LET HIM GO by Larry Watson
“She says nothing but stares hard at her husband. She presses a palm to her jaw, though any attempt to stop the vibration is useless. Put it back, George. Put it back. And then you stay. Youâ€™ve got no heart for any of this, anyway.
He takes a deep breath, exhales, then tilts his head back and breathes again as though the oxygen he needs were at a height he canâ€™t quite reach. Closed up like this the house canâ€™t take in the sunâ€™s heat, and whiskey wonâ€™t help with the chill of an empty house. George refolds the towel, then picks up the bundle.
Iâ€™ll pack the tent, he says. Mildew smell and all.”
Review by Jill I. Shultman Â (DEC 31, 2013)
The simple plotting of Larry Watsonâ€™s Let Him Go â€“ the quest of Margaret and George Blackridge to reclaim their young grandson, who lives with his mother and rotten-to-the-core stepfather â€“ belies the strong emotional impact of this exquisitely powerful book.
The power sneaks up on the reader when it is least expected â€“ in a snatch of dialogue, a perceptive insight, a small detail that turns everything around. Larry Watson is a master of breathing life into his characters through ordinary conversations and actions that hint at extraordinary revelations that bubble right beneath the surface.
The story takes place in Dalton, North Dakota in 1951 in what some people refer to as the â€śreal Americaâ€ť â€“ a place where people donâ€™t waste words, where hard work and straight talk is respected, and where the people and the land are reliant on each other. Their grown son met with tragedy, and Margaret prevails upon her taciturn husband to travel to Gladstone, Montana to find his namesake Jimmyâ€¦a boy who has been caught in the web of his stepfatherâ€™s violent Weboy family.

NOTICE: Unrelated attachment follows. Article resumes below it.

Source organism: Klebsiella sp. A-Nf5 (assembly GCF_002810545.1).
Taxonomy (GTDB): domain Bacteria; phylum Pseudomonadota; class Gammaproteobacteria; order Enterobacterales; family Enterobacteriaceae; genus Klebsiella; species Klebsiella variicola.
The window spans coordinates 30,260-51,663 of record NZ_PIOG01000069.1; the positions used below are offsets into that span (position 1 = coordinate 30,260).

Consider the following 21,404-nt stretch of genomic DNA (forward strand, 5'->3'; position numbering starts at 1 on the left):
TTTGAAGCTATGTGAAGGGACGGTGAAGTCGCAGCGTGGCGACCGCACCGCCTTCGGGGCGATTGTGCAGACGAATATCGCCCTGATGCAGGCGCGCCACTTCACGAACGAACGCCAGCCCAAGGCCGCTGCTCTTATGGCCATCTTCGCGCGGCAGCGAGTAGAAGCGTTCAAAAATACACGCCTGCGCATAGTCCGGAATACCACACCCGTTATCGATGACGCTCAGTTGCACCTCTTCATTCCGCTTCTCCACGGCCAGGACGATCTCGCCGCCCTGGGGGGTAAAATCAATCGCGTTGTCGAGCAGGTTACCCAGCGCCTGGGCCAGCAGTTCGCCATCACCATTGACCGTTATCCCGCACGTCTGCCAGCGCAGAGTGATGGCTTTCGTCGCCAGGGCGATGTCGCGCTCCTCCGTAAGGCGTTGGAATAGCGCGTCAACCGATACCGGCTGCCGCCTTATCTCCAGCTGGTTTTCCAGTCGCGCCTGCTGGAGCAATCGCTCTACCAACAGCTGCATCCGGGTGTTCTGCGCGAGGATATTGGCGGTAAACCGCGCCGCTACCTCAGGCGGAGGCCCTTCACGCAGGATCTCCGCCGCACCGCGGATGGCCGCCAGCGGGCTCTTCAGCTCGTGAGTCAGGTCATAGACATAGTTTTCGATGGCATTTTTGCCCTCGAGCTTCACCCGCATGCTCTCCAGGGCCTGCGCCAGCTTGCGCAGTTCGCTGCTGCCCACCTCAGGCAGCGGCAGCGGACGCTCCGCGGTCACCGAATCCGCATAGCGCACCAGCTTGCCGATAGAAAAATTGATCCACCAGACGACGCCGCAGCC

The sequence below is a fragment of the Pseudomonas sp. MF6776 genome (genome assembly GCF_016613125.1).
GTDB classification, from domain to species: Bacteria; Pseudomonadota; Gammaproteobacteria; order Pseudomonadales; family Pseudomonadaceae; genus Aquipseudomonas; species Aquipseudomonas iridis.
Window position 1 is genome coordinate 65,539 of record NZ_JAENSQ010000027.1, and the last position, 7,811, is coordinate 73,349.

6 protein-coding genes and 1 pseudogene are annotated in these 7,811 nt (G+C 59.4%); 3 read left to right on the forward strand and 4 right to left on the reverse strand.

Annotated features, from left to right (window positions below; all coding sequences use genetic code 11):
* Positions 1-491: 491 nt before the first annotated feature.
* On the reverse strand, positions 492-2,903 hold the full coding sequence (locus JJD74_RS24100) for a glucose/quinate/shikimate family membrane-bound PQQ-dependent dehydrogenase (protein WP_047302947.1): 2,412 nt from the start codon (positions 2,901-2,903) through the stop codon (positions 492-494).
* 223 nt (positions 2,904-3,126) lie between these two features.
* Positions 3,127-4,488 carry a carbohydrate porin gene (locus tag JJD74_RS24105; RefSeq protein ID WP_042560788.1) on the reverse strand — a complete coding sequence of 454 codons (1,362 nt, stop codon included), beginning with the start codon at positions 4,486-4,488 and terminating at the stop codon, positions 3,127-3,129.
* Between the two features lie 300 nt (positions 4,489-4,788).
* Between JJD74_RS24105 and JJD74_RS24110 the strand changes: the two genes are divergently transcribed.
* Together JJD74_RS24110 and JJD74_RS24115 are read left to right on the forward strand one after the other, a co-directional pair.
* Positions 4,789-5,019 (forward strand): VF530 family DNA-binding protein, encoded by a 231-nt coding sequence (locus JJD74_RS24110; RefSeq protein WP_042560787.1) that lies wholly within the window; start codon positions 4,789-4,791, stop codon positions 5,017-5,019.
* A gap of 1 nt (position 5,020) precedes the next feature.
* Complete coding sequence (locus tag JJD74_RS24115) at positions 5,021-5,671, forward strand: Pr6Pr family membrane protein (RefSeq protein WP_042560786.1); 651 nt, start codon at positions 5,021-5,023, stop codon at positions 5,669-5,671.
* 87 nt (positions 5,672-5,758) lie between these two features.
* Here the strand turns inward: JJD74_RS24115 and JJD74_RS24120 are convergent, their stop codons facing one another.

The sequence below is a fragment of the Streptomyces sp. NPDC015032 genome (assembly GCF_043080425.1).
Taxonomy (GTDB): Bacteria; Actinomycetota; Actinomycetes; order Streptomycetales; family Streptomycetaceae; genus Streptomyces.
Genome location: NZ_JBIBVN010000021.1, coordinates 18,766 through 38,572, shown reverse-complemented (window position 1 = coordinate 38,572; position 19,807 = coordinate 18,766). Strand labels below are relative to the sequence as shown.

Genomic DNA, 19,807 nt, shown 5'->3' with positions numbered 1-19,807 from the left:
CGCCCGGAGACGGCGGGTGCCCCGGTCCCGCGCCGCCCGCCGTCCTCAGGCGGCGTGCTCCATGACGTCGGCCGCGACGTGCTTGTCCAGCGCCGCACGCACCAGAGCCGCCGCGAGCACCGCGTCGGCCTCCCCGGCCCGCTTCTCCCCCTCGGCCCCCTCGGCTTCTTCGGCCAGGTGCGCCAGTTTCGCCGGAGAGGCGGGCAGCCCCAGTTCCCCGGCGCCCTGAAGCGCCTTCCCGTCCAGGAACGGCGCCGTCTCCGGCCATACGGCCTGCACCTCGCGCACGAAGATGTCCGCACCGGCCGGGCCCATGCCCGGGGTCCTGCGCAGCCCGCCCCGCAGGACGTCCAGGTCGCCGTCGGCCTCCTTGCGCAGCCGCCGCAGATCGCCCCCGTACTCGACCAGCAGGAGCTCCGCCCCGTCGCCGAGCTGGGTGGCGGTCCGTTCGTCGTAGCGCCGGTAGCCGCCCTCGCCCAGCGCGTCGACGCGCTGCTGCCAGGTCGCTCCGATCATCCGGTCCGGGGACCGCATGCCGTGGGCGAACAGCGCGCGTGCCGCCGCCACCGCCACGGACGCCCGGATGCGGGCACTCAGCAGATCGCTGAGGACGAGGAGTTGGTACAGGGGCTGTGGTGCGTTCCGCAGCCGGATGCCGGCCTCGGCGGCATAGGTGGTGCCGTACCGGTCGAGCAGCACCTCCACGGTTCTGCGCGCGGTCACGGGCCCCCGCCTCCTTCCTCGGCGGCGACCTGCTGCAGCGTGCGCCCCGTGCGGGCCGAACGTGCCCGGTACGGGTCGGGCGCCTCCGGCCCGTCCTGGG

Larry Watson walks a delicate tightrope; what he doesnâ€™t reveal is every bit as meaningful as what he describes. Is the long and tender marriage of Margaret and George more complex than it appears? What were they like as parents to their twins â€“ James, who is now dead, and Janie, who is estranged from them? Does raising Jimmy give them the right to another chance?
Along the way, there are brutal surprises and heartbreaks and words so true they cause the reader to gasp at their validity. Take this, for example: â€śA four-year-old has so little past, and he remembers almost none of it, neither the father he once had nor the house where he once lived. But he can feel the absences â€“ and feel them as sensation, like a texture that was once at his fingers every day but now is gone and no matter how he gropes or reaches his hand he cannot touch whatâ€™s no longer there.â€ť
At the end of the day, Let Him Go is about whatâ€™s worth fighting for and whatâ€™s worth sacrificing for along this rocky road of life. Gutsy, authentic, and downright riveting, itâ€™s a book that succeeds at blurring that thin barrier between fiction and the outside world. Quite simply, itâ€™s hard to believe that these characters are anything but 100% real.
|AMAZON READER RATING:||from 31 readers|
|PUBLISHER:||Milkweed Editions (September 3, 2013)|
|REVIEWER:||Jill I. Shultman|
|AVAILABLE AS A KINDLE BOOK?||YES! Start Reading Now!|
|AUTHOR WEBSITE:||Larry Watson|
|EXTRAS:||Book TrailerÂ with excerpt|
|MORE ON MOSTLYFICTION:||Read our review of:|
- In a Dark Time (1980)
- Montana 1948 (1993)
- Justice (1996)*
- White Crosses (1997)
- Laura (1999)
- Orchard (2003)
- Sundown, Yellow Moon (2007)
- American Boy (2011)
- Let Him Go (September 2013)
*Justice is a prequel to Montana 1948